Remembering . . .


Drag Strips

Hustler's Dragway, Glendive. Photographer unknown


  • Conrad Airport, 1962
I started my drag racing days in Conrad, Montana, in 1962.

Dennis Heppner


  • Lewistown Raceway, 1980-81
I raced in the ET division with my 454 Chevy truck for the 1980 and 1981 seasons. My best finish was runner-up in '81. MybBest et was 16.02 .My father, Richard Hitchcock, raced with, my uncle, Dick Erlandson, in the '50s and early '60s before qutting to be a family man/rancher near Denton. Many memories of Uncle Dick racing Novas and Spevacek with his funny car. Lewistown is the longest continuously-running drag strip in Montana.  My uncle, Dick Erlandson, is the patriarch of that raceway.

Jason Hitchcock


  • Mineral County Airport/Missoula Timing Association Drag Strip, 1965-66
I was born and raised in Missoula, Montana, a long time ago.  I was a junior in High School when the drag strip at Superior started up in the mid-sixties.  My brother and my best friend and myself went to every race we could afford during the summers of 1965 and 1966.  I missed the rest of them – the US Army is stuffy about its soldiers taking summers off to go drag racing in Montana. As it happens, we were at Superior when that butthead pilot pulled his little stunt.  Now, you have to picture Superior.  The town itself sits in a glacial valley that is at best half a mile across with really big-assed mountains running down each side and a really big-assed river running through the whole show.  The airport itself sat south of the town in an even narrower part of the valley.  It was at best an emergency stop.  It has a river at the west end, the old highway running about 200 yards to the south where Interstate 90 runs now, the river making a loop back around to the east end, and of course, the aforementioned big-assed mountains to the north and south.  In short, not a favorable place for an airport, but a great place for a drag strip. The best approach was from the west.  Clear the river and touch down at the extreme western end of the runway – which, by the way, was where the pit, the timing lights and starting line were situated with races running from west to east.  However, from the airstrip, it’s hard to see an approaching plane because the landscape drops down from west to east.  Not to put too fine a point on it, but no one saw him coming, nor could they have.  He, however, could have and would have seen the entire setup as he made his final approach.  Common sense would have suggested to him that he make a pass around the area to let everyone know he was there and trying to land.  But he didn’t, opting instead to ignore the goings-on below him and land on top of everything.  Anyway, that was a long time ago in a valley far, far away.  But I still think he was a butthead. Apart from that, my memories of the two summers we spent up there are good ones. I remember a guy from Missoula who had a ’65 Ford Galaxy with a 427 who pretty much was king of the hill unless the guy from Deer Park over by Spokane came to race bringing his ’65 Dodge 426 Hemi altered wheelbase funny car.  He had those flexible side-wall slicks and I can still picture how they would sort of fold up when he punched it.  They looked like snail shells.  And of course, then it was a matter of the King is dead, long live the King. I remember the grudge race between Harry something-or-other, a really bad mechanic at the Yamaha dealership in Missoula, and Danny something-or-other, the owner of the Honda Dealership in Missoula.  Harry showed up with a fully tricked-out Yamaha 250cc YDS2 and Danny showed up with a fairly stock Honda 305.  Needless to say, the Yamaha – a 2-cycle – cleaned up the Honda.  For the rest of my days in Missoula, my buddy and I argued almost to the point of violence over which was faster.  I rode a Yamaha YDS2 and he rode a Honda 250 Scrambler. I remember when an acquaintance of mine brought a ’65 Mustang 2+2 fastback with a dealer-transplant high-performance 289 up and got his butt kicked by the 427 Galaxy.  There just ain’t no substitute for cubic inches.  Although in all fairness, the Mustang did pretty well against most other cars. Somewhere I have a bunch of slides I took up there, including one I took standing right behind a blown Hemi rail job just as he dropped the hammer.  You can just see the wisps of smoke starting to come off the slicks.  My favorite drag racing picture. I miss those days.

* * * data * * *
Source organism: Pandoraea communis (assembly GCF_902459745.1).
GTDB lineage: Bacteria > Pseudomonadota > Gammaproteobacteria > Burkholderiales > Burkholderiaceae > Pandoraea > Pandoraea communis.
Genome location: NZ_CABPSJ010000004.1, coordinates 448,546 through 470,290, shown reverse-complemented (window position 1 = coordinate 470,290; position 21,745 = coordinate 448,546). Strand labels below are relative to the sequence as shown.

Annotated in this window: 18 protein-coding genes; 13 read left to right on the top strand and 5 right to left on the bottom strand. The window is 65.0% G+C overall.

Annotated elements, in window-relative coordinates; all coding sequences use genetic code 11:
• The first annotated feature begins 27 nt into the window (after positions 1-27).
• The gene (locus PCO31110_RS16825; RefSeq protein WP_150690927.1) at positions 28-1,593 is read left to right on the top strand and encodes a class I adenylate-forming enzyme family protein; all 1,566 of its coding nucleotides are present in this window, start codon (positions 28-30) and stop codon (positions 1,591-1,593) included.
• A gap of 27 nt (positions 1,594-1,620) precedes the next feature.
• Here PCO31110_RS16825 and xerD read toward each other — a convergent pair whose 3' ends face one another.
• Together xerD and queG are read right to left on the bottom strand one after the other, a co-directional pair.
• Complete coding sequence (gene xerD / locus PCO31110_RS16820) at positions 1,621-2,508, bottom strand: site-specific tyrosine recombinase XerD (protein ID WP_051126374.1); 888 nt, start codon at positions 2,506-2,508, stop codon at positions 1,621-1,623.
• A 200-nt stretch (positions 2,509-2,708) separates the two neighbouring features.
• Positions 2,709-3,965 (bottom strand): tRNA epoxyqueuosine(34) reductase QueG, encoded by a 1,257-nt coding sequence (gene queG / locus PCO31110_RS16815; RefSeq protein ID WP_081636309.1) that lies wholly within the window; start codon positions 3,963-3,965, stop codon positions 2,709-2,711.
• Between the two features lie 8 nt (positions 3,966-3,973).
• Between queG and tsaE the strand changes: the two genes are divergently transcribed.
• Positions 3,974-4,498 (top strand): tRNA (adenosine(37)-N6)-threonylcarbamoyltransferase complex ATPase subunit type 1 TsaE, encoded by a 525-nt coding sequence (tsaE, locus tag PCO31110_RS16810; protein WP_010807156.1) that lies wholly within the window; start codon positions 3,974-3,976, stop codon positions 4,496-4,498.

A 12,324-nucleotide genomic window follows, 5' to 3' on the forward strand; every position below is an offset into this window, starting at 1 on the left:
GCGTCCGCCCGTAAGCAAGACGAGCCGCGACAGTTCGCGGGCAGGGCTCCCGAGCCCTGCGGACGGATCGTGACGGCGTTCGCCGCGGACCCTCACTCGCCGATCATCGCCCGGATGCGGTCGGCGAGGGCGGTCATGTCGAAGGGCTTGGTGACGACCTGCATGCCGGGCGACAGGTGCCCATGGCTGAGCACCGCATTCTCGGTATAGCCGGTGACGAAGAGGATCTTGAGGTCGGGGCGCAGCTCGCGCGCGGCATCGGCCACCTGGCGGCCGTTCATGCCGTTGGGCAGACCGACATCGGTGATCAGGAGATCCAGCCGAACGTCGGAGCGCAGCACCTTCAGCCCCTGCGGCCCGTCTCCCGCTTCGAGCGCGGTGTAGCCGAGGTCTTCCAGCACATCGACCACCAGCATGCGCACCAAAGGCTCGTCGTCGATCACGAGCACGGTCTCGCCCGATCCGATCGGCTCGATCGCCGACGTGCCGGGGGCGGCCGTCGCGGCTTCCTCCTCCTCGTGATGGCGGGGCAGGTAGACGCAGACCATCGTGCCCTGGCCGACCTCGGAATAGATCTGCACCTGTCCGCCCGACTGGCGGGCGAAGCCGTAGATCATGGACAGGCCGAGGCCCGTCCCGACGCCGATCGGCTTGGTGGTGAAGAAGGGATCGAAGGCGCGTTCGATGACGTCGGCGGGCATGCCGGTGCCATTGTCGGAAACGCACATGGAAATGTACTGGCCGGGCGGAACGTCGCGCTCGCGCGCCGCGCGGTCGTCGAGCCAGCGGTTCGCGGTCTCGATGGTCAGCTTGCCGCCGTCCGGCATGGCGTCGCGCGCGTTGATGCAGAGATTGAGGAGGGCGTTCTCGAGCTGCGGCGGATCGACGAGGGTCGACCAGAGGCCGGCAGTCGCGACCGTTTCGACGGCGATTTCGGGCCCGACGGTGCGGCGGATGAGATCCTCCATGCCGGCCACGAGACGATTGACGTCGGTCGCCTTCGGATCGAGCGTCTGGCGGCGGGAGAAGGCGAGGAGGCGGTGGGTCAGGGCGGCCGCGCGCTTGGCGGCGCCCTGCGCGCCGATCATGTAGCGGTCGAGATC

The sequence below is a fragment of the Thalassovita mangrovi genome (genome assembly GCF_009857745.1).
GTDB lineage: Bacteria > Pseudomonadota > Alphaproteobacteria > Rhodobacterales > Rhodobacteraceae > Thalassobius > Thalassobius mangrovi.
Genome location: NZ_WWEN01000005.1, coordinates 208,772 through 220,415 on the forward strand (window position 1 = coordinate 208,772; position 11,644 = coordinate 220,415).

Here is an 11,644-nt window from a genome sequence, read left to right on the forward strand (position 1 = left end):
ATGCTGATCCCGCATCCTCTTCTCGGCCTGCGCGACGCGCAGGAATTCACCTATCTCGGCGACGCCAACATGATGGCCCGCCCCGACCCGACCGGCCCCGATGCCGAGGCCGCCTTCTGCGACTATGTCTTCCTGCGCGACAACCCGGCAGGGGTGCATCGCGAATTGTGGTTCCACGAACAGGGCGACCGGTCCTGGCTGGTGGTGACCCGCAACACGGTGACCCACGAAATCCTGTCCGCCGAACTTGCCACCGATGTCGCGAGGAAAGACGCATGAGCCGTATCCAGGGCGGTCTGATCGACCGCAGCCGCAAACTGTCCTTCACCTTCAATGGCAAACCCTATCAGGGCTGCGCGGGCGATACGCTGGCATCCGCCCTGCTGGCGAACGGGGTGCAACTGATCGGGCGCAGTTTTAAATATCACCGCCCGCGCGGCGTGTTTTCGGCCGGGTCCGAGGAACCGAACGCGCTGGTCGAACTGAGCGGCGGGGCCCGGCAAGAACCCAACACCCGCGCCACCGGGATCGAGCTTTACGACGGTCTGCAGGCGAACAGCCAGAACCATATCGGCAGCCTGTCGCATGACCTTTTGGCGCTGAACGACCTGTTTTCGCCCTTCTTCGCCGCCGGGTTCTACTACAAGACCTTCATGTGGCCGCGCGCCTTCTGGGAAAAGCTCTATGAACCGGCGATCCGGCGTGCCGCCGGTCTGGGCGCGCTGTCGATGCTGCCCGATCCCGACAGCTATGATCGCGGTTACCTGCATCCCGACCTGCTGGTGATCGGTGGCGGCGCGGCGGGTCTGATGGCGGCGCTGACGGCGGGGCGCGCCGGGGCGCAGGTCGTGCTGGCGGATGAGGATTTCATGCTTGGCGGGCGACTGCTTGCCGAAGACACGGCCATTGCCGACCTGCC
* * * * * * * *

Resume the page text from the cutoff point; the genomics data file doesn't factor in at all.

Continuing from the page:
Robert Graham
Boise, Idaho